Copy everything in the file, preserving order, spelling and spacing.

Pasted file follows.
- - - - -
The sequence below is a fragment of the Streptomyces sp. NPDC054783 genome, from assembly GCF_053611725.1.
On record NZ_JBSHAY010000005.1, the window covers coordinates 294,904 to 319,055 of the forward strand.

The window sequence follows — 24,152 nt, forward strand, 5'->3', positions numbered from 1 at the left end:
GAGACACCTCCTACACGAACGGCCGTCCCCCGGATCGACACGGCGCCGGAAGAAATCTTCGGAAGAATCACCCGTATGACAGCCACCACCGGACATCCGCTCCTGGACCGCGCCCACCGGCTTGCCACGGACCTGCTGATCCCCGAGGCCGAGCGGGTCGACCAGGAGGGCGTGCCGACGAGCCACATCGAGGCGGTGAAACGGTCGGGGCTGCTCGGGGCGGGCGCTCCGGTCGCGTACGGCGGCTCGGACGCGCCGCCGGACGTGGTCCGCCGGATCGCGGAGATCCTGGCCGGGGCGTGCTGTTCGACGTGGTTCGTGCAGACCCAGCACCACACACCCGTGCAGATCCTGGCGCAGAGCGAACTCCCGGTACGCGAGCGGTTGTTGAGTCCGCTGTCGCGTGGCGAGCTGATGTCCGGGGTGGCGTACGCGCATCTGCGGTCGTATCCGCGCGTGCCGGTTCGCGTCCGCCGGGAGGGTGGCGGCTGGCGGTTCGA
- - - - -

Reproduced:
The sequence below is a fragment of the Streptomyces sp. NPDC054783 genome, from assembly GCF_053611725.1.
On record NZ_JBSHAY010000005.1, the window covers coordinates 294,904 to 319,055 of the forward strand.

The window sequence follows — 24,152 nt, forward strand, 5'->3', positions numbered from 1 at the left end:
GAGACACCTCCTACACGAACGGCCGTCCCCCGGATCGACACGGCGCCGGAAGAAATCTTCGGAAGAATCACCCGTATGACAGCCACCACCGGACATCCGCTCCTGGACCGCGCCCACCGGCTTGCCACGGACCTGCTGATCCCCGAGGCCGAGCGGGTCGACCAGGAGGGCGTGCCGACGAGCCACATCGAGGCGGTGAAACGGTCGGGGCTGCTCGGGGCGGGCGCTCCGGTCGCGTACGGCGGCTCGGACGCGCCGCCGGACGTGGTCCGCCGGATCGCGGAGATCCTGGCCGGGGCGTGCTGTTCGACGTGGTTCGTGCAGACCCAGCACCACACACCCGTGCAGATCCTGGCGCAGAGCGAACTCCCGGTACGCGAGCGGTTGTTGAGTCCGCTGTCGCGTGGCGAGCTGATGTCCGGGGTGGCGTACGCGCATCTGCGGTCGTATCCGCGCGTGCCGGTTCGCGTCCGCCGGGAGGGTGGCGGCTGGCGGTTCGA